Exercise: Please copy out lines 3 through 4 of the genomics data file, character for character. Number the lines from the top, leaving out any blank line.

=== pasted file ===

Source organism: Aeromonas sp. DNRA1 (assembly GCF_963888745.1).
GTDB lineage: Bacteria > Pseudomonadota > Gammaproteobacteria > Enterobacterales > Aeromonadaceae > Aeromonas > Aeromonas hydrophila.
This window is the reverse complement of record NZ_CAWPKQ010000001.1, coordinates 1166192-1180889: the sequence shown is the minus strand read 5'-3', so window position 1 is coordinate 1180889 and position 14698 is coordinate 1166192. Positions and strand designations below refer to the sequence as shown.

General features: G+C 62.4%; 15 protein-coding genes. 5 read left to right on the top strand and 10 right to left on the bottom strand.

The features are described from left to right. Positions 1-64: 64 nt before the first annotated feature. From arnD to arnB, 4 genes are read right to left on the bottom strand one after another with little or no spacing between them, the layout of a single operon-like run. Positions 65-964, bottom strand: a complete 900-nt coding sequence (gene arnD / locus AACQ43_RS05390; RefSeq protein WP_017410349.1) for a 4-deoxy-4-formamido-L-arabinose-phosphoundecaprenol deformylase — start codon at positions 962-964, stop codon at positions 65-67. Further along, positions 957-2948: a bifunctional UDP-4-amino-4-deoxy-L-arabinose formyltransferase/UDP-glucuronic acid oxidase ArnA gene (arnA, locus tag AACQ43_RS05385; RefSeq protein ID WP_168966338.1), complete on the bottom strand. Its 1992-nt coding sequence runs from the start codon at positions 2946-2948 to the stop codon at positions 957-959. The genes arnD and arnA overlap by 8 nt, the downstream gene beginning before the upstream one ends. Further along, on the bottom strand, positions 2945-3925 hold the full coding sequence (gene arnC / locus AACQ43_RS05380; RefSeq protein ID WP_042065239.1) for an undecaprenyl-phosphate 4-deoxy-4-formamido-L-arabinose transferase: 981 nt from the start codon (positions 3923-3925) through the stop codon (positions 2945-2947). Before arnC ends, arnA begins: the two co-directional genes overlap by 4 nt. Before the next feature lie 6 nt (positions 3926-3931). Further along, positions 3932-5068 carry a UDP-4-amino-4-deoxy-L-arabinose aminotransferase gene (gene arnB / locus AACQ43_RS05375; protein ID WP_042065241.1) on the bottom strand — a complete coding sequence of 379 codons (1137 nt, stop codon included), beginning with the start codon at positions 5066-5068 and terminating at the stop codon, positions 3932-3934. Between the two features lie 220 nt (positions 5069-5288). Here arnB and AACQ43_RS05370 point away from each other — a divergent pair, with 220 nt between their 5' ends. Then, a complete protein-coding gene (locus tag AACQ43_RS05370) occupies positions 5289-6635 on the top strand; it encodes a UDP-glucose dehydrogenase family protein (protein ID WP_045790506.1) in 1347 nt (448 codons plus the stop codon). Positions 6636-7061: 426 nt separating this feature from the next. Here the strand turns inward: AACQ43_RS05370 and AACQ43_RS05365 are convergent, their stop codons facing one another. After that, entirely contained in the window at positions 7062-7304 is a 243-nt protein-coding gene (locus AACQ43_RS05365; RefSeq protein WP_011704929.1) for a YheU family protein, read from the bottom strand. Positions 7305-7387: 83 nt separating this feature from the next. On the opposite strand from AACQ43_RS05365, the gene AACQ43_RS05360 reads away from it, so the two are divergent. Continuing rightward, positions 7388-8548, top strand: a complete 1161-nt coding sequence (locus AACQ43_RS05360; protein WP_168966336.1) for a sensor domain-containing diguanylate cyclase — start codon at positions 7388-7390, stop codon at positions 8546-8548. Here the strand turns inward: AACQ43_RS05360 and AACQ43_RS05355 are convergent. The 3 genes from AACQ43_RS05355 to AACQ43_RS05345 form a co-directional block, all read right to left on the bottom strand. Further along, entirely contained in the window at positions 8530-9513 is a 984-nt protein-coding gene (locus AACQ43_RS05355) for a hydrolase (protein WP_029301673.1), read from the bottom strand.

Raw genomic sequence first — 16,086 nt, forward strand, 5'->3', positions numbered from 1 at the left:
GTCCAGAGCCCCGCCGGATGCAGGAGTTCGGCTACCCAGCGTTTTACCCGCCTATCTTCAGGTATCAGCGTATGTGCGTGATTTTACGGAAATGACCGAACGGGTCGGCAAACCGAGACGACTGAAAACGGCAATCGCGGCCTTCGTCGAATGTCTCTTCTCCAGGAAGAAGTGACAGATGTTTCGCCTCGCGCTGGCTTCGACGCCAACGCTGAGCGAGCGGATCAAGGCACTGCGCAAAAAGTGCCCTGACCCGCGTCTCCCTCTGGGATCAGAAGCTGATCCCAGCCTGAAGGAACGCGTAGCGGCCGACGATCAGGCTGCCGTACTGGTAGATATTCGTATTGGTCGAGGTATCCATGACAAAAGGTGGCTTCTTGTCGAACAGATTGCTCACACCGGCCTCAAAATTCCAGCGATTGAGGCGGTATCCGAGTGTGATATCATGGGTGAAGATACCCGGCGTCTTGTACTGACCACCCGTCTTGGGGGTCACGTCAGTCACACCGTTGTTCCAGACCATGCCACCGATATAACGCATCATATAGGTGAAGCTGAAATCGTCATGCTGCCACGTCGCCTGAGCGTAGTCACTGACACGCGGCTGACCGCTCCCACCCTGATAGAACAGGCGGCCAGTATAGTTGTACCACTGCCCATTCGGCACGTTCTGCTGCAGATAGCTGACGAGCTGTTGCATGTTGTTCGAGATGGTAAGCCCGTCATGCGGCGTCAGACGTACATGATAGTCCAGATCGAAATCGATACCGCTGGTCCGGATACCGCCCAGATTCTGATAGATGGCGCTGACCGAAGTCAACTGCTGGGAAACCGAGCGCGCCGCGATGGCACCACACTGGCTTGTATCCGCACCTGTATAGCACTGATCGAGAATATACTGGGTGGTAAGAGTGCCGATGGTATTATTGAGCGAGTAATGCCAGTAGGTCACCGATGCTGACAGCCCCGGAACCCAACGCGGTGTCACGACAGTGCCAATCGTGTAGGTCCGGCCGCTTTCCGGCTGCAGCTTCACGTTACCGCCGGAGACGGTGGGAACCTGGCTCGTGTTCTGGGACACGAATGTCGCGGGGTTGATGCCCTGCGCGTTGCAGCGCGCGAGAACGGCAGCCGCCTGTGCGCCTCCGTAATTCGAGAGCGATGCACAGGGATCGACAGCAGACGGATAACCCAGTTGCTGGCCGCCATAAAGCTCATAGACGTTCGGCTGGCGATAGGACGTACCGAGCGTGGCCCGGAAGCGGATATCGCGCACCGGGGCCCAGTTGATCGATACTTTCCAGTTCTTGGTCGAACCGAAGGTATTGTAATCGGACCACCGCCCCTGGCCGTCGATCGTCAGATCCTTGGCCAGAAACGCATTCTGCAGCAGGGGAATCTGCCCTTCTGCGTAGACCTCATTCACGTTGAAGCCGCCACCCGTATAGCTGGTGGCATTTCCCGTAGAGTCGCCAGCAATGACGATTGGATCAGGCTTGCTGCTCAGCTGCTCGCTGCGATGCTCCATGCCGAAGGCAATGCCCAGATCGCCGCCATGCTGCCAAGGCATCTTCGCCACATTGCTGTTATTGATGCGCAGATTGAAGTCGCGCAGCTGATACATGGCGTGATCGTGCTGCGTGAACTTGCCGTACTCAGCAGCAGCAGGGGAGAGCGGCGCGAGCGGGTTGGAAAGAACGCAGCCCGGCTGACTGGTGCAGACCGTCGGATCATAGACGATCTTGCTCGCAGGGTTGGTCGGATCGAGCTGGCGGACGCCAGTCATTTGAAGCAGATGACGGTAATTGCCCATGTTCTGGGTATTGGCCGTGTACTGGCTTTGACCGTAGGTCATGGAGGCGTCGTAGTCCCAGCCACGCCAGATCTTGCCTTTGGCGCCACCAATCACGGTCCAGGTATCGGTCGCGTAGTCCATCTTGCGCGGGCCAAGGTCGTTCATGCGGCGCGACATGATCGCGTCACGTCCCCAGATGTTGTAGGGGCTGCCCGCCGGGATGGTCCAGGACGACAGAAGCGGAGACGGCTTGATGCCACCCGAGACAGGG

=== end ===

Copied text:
This window is the reverse complement of record NZ_CAWPKQ010000001.1, coordinates 1166192-1180889: the sequence shown is the minus strand read 5'-3', so window position 1 is coordinate 1180889 and position 14698 is coordinate 1166192. Positions and strand designations below refer to the sequence as shown.

General features: G+C 62.4%; 15 protein-coding genes. 5 read left to right on the top strand and 10 right to left on the bottom strand.